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The Department of Biomedical Informatics is one of the few academic departments in the nation dedicated to the rapidly expanding field of biomedical informatics. The Department uses supercomputers, massive databases and sophisticated software to analyze information and translate it into new knowledge about disease prevention and treatment. Fast becoming an enterprise-wide, comprehensive information warehouse, Ohio State's Department of Biomedical Informatics promotes research, planning and decision support for providing new, improved and cost-effective health services to patients and prepares students for research and teaching careers in the various areas of biomedical informatics.
The Department of Microbial Infection and Immunity focuses on research that leads to better understanding of the interaction between microbes and their hosts and the immunological response of the hosts. Training of scientists in the fields of microbial pathogenesis and immunity is a central component of the worldwide effort to eliminate or thwart infectious diseases. Strengths of the department include innate immunity, mucosal pathogens, intracellular parasitism, therapeutics, and neuroimmunology. The department provides an interdisciplinary research environment and applies cutting-edge infectious disease models that will ultimately translate scientific discoveries into clinical applications in terms of new diagnostic strategies, biomarkers, personalized therapeutics and vaccines.
Research conducted in the Department of Molecular and Cellular Biochemistry focuses on the molecular and biochemical bases of disease processes and contributes to the design of treatments applicable to many diseases including cancer, neurodegenerative and neuromuscular diseases such as multiple sclerosis and Parkinson's disease. Researchers in the department are studying the molecular mechanisms of cancer, experimenting with agents that can re-activate the genes that are suppressed in cancer patients, and exploring the medications that augment expression of a gene shown to prevent the fatal childhood disease spinal muscular atrophy (SMA). The department is also actively recruiting faculty to study the molecular mechanisms and genetics that are crucial in developing strategies in the treatment of diabetes.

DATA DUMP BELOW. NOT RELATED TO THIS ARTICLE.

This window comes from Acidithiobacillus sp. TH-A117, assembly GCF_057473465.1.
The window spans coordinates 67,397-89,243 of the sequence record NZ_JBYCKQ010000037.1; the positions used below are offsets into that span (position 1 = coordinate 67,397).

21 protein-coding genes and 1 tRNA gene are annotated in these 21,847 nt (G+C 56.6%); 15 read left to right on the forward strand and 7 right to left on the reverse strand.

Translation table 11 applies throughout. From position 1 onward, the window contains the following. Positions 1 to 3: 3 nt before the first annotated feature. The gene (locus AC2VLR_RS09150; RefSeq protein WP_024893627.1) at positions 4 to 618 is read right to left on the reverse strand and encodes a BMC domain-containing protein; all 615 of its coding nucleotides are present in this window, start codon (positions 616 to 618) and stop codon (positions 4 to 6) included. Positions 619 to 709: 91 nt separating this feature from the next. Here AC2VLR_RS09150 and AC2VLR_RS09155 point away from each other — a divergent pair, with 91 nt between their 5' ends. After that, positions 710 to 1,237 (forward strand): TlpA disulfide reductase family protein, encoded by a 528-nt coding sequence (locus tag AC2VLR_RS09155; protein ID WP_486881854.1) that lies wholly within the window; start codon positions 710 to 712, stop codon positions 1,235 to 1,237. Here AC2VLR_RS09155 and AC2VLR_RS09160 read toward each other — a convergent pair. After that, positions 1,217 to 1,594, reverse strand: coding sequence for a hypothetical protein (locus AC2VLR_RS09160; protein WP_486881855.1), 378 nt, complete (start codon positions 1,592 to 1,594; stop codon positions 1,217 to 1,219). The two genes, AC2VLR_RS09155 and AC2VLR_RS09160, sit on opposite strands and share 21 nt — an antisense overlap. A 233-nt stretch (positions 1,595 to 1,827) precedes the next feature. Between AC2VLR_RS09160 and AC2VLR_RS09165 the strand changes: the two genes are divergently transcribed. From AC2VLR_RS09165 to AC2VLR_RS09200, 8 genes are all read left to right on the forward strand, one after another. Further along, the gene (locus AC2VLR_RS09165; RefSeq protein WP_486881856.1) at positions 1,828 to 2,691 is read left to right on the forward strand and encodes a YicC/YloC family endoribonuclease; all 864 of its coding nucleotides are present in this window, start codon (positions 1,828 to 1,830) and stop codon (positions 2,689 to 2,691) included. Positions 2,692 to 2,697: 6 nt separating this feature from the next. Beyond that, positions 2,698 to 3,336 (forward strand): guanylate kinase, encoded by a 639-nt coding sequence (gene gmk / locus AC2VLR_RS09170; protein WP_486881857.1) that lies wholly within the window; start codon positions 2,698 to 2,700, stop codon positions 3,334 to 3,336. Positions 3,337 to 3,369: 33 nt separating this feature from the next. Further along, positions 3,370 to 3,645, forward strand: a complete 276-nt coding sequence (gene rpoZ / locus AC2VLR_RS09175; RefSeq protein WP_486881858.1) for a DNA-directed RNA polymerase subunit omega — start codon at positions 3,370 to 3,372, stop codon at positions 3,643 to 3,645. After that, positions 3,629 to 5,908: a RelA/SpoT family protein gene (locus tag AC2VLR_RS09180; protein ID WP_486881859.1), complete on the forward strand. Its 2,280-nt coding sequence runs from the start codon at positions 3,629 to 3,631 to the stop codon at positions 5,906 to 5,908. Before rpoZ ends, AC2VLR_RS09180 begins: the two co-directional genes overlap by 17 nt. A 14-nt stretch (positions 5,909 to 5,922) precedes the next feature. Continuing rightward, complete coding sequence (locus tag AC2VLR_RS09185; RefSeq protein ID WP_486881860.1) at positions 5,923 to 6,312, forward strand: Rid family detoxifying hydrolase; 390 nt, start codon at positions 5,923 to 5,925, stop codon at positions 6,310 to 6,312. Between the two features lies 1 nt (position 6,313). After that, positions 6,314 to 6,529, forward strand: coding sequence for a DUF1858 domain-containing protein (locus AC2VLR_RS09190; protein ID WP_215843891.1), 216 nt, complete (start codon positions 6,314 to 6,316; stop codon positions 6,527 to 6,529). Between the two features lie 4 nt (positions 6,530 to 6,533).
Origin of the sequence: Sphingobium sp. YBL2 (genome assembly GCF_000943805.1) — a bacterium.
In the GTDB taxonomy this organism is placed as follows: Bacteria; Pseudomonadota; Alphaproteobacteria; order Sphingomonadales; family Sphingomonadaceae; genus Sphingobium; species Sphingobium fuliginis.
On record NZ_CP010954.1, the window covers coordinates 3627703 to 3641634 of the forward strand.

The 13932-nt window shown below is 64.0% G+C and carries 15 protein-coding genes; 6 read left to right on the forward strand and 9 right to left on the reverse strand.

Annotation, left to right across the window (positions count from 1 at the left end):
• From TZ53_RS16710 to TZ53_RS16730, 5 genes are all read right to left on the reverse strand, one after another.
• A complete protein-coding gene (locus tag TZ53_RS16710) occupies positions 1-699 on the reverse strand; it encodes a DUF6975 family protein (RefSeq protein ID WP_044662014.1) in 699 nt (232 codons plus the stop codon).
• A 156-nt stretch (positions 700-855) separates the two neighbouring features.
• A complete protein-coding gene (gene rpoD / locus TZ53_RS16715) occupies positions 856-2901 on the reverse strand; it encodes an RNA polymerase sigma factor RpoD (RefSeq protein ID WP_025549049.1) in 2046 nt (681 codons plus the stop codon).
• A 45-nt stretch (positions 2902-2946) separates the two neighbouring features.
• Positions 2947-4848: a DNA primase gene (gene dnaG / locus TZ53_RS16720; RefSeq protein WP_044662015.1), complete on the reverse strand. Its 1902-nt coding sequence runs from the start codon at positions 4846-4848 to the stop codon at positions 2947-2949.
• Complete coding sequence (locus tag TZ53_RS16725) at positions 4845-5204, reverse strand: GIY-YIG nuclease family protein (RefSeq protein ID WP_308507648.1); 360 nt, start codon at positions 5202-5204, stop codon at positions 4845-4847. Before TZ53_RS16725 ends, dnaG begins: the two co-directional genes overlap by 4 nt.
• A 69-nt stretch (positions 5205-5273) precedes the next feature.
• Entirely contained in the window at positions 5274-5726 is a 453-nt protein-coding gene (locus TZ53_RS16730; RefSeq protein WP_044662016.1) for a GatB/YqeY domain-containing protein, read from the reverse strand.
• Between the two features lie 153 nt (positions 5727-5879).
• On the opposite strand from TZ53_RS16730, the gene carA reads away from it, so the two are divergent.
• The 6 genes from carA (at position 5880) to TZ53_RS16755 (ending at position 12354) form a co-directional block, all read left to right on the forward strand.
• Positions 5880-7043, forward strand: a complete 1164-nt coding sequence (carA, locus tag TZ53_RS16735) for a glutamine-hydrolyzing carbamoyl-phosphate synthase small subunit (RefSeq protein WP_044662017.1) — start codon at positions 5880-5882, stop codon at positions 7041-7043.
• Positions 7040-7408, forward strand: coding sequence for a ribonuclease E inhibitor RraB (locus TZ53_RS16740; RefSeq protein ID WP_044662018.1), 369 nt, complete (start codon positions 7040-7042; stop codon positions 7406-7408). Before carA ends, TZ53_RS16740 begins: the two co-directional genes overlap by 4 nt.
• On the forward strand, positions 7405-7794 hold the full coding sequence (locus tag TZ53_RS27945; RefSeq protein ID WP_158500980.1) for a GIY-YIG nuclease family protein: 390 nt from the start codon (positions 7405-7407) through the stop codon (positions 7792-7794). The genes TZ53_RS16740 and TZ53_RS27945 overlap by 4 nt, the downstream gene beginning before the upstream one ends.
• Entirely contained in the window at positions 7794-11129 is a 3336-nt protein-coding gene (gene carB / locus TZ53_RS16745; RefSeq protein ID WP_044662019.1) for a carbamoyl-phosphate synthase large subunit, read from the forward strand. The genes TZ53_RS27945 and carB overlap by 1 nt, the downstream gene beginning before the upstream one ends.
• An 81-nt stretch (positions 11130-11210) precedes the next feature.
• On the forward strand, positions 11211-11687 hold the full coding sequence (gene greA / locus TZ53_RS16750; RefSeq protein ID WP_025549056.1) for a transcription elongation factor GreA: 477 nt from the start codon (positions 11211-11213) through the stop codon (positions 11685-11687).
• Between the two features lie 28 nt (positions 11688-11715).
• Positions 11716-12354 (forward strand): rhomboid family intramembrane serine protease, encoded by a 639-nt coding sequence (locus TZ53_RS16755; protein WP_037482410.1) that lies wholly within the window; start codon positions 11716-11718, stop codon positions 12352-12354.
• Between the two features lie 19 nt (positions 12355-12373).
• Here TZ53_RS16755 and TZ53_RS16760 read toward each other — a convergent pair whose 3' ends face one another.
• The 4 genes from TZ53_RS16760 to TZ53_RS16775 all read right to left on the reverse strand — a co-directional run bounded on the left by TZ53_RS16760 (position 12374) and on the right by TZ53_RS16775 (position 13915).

The Department of Molecular Virology, Immunology & Medical Genetics investigates the genetics of disease susceptibility and studies microbial organisms that infect the human body, as well as how the human body responds to that infection. Some of the department's leading disease research lies in the areas of cancer, HIV-AIDS, STDs and neurological diseases such as spinal cord trauma and multiple sclerosis. Plans are underway to accelerate research in the area of microbial pathogenesis and bacterial diseases and to examine the scientific underpinnings and effects on the body from biological agents used in bioterrorism.
Discoveries made in Ohio State's Department of Neuroscience are leading to a better understanding of how the brain and the neurological system function and offers promise for improving clinical treatment for those who suffer from debilitating neurological conditions. Our scientists have made remarkable progress in the research of cell death, which renders useful implications for understanding diseases such as Alzheimer's disease. The Department's state-of-the-art experimental facilities provide researchers sophisticated equipment and technology for investigating the mechanisms of neural diseases.
Research in the Department of Pharmacology focuses on improving therapy with the use of genetic-genomic information, leading to individualized medicine and early therapy or prevention. Disease-centered research includes cancer, cardiovascular diseases, mental illness, and drug addiction. The Department has established a program in pharmacogenomics, including a core laboratory for large-scale genotyping analysis. Collaborations have resulted in a novel approach for measuring and evaluating genetic variability associated with coronary artery disease, the leading cause of death worldwide.
Research in the Department Physiology and Cell Biology seeks to understand the pathophysiological consequences of human disease by examining the cellular, organ and organ system interactions in common diseases such as cancer, cardiovascular diseases and neurological diseases. Current priorities include expanding the study of heart failure and establishing state-of-the-art confocal imaging facilities to study cell structure. Future goals include building the department into a major research center in heart failure and neurodegenerative diseases.
The Division of Anatomyis becoming a national leader in the "New Anatomy," in which new methods of biomedical imaging are being incorporated into the health sciences curriculum. The Division's goal is to discover and teach new knowledge of the dynamics of functional anatomy in health, disease, and subsequent to trauma. Scholarship in Anatomy is focused in the biomechanical effects of trauma, development and evaluation of computer technologies in the instruction of anatomy, and studies in clinical anatomy designed to improve clinical procedures and methods of medical imaging used in diagnosis and treatment.
|Research Driving Medical Breakthroughs||http://biomed.osu.edu/|
The Ohio State University School of Biomedical Science